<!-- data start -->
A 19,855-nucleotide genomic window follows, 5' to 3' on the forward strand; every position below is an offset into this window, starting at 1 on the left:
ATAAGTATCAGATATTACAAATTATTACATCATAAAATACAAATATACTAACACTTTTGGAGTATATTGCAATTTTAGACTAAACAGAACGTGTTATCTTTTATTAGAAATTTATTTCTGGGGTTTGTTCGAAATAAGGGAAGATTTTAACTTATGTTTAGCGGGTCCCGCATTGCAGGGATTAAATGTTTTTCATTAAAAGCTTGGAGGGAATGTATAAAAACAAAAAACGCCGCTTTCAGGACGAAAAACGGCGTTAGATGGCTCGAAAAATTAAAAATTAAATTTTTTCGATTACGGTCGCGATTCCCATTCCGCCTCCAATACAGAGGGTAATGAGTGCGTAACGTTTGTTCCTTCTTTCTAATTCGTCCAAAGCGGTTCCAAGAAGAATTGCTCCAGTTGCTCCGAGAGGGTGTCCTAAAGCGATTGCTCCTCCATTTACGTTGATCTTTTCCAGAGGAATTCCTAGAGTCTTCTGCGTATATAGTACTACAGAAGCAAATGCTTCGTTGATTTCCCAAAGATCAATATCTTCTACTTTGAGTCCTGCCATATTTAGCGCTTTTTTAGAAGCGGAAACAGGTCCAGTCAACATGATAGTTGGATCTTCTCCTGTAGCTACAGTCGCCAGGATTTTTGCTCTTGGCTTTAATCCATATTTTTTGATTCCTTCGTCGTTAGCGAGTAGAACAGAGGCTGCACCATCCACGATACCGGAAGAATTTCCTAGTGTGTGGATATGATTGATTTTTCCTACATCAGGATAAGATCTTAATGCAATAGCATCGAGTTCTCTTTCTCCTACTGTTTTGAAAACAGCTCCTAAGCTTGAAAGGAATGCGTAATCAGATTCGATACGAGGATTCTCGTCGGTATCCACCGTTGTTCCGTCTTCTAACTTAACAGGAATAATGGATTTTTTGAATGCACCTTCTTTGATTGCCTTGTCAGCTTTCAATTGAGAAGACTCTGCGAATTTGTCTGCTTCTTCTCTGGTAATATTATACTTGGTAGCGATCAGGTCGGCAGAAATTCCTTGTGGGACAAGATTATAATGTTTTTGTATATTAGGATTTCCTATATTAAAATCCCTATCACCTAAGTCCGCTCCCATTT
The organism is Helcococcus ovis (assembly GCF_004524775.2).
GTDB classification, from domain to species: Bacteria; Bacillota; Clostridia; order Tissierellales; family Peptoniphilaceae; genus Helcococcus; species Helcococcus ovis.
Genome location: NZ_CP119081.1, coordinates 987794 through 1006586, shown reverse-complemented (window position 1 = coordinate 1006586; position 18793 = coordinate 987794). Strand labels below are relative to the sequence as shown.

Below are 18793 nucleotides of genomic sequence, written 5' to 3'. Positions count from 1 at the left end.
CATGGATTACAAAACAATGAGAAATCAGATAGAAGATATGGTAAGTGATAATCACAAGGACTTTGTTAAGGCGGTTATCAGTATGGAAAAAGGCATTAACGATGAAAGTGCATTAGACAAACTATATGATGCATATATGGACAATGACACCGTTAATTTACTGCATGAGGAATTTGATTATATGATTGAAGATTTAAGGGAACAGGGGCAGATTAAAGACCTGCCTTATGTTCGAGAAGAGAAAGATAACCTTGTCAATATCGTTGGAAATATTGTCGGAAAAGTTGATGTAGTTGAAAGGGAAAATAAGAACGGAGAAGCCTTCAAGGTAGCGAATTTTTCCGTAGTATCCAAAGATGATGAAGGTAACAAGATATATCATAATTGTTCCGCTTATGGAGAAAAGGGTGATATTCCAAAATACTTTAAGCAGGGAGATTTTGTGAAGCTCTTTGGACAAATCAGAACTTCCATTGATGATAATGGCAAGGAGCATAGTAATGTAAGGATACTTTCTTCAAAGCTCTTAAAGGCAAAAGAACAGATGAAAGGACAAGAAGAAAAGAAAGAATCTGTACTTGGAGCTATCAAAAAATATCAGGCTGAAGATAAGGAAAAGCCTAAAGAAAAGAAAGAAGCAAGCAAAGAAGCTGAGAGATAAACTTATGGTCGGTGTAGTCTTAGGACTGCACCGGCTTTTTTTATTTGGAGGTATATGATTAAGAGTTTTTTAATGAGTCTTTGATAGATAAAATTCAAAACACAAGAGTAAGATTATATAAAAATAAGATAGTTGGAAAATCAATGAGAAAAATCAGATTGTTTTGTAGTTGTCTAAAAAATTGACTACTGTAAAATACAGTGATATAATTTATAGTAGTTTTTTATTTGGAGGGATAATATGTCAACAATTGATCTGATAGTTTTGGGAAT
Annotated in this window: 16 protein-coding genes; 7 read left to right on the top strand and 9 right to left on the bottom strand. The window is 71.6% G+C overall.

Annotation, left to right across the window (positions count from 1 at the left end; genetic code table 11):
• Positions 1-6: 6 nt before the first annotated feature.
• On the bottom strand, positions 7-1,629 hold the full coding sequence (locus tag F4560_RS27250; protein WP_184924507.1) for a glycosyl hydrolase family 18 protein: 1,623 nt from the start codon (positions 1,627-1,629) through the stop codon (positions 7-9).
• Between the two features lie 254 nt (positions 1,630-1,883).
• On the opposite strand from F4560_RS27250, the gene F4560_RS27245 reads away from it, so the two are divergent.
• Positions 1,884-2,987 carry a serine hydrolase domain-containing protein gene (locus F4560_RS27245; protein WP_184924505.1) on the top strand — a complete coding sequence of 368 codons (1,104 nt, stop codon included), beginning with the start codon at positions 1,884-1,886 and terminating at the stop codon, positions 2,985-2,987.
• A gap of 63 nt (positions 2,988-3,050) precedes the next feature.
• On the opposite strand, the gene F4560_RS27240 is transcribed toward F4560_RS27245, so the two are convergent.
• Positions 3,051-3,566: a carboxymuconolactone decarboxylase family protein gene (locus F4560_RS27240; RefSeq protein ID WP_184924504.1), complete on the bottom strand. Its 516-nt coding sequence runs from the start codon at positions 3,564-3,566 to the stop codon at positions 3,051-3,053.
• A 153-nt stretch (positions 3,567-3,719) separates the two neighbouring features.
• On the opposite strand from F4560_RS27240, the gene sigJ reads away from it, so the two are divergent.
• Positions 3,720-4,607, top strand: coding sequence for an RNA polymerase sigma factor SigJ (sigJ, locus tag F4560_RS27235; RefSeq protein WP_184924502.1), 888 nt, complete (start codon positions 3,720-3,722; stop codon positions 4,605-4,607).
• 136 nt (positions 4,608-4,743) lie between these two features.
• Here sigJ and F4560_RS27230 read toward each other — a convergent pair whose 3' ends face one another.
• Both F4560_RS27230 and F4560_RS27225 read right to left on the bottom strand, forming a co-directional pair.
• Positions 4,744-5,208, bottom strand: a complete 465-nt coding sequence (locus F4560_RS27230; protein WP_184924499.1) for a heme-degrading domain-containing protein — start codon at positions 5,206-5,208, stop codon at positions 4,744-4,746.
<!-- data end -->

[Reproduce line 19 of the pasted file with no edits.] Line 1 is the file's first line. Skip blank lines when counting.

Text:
• On the opposite strand from F4560_RS27240, the gene sigJ reads away from it, so the two are divergent.